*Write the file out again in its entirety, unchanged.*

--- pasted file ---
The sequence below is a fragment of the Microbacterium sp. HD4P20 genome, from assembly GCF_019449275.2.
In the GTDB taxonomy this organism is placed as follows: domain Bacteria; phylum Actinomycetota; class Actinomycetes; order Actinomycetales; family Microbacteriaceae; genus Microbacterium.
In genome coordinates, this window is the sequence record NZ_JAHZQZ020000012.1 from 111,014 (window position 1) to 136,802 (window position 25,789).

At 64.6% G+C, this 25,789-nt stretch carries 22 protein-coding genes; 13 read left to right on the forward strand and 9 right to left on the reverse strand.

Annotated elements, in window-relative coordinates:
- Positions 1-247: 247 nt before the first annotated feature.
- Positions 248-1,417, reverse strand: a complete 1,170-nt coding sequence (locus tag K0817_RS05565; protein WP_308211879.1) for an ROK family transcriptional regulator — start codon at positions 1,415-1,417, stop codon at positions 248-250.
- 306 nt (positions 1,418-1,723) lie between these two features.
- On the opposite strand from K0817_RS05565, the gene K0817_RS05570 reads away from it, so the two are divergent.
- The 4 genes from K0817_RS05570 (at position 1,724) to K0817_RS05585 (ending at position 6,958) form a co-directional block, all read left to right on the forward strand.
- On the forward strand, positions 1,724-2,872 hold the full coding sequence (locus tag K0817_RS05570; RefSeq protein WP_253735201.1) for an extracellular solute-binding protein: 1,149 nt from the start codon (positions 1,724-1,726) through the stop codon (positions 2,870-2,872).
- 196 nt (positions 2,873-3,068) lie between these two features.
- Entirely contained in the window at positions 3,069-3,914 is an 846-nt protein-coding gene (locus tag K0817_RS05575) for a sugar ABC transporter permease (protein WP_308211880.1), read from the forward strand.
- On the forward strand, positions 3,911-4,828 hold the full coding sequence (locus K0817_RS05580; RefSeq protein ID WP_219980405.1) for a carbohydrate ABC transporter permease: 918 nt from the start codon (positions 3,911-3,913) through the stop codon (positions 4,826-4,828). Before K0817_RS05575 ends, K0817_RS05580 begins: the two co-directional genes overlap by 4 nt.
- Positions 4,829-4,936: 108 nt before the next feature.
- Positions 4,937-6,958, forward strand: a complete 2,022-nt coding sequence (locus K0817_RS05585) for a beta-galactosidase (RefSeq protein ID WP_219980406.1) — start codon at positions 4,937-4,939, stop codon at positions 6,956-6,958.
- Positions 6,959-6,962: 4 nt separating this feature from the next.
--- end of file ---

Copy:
The sequence below is a fragment of the Microbacterium sp. HD4P20 genome, from assembly GCF_019449275.2.
In the GTDB taxonomy this organism is placed as follows: domain Bacteria; phylum Actinomycetota; class Actinomycetes; order Actinomycetales; family Microbacteriaceae; genus Microbacterium.
In genome coordinates, this window is the sequence record NZ_JAHZQZ020000012.1 from 111,014 (window position 1) to 136,802 (window position 25,789).

At 64.6% G+C, this 25,789-nt stretch carries 22 protein-coding genes; 13 read left to right on the forward strand and 9 right to left on the reverse strand.

Annotated elements, in window-relative coordinates:
- Positions 1-247: 247 nt before the first annotated feature.
- Positions 248-1,417, reverse strand: a complete 1,170-nt coding sequence (locus tag K0817_RS05565; protein WP_308211879.1) for an ROK family transcriptional regulator — start codon at positions 1,415-1,417, stop codon at positions 248-250.
- 306 nt (positions 1,418-1,723) lie between these two features.
- On the opposite strand from K0817_RS05565, the gene K0817_RS05570 reads away from it, so the two are divergent.
- The 4 genes from K0817_RS05570 (at position 1,724) to K0817_RS05585 (ending at position 6,958) form a co-directional block, all read left to right on the forward strand.
- On the forward strand, positions 1,724-2,872 hold the full coding sequence (locus tag K0817_RS05570; RefSeq protein WP_253735201.1) for an extracellular solute-binding protein: 1,149 nt from the start codon (positions 1,724-1,726) through the stop codon (positions 2,870-2,872).
- 196 nt (positions 2,873-3,068) lie between these two features.
- Entirely contained in the window at positions 3,069-3,914 is an 846-nt protein-coding gene (locus tag K0817_RS05575) for a sugar ABC transporter permease (protein WP_308211880.1), read from the forward strand.
- On the forward strand, positions 3,911-4,828 hold the full coding sequence (locus K0817_RS05580; RefSeq protein ID WP_219980405.1) for a carbohydrate ABC transporter permease: 918 nt from the start codon (positions 3,911-3,913) through the stop codon (positions 4,826-4,828). Before K0817_RS05575 ends, K0817_RS05580 begins: the two co-directional genes overlap by 4 nt.
- Positions 4,829-4,936: 108 nt before the next feature.
- Positions 4,937-6,958, forward strand: a complete 2,022-nt coding sequence (locus K0817_RS05585) for a beta-galactosidase (RefSeq protein ID WP_219980406.1) — start codon at positions 4,937-4,939, stop codon at positions 6,956-6,958.
- Positions 6,959-6,962: 4 nt separating this feature from the next.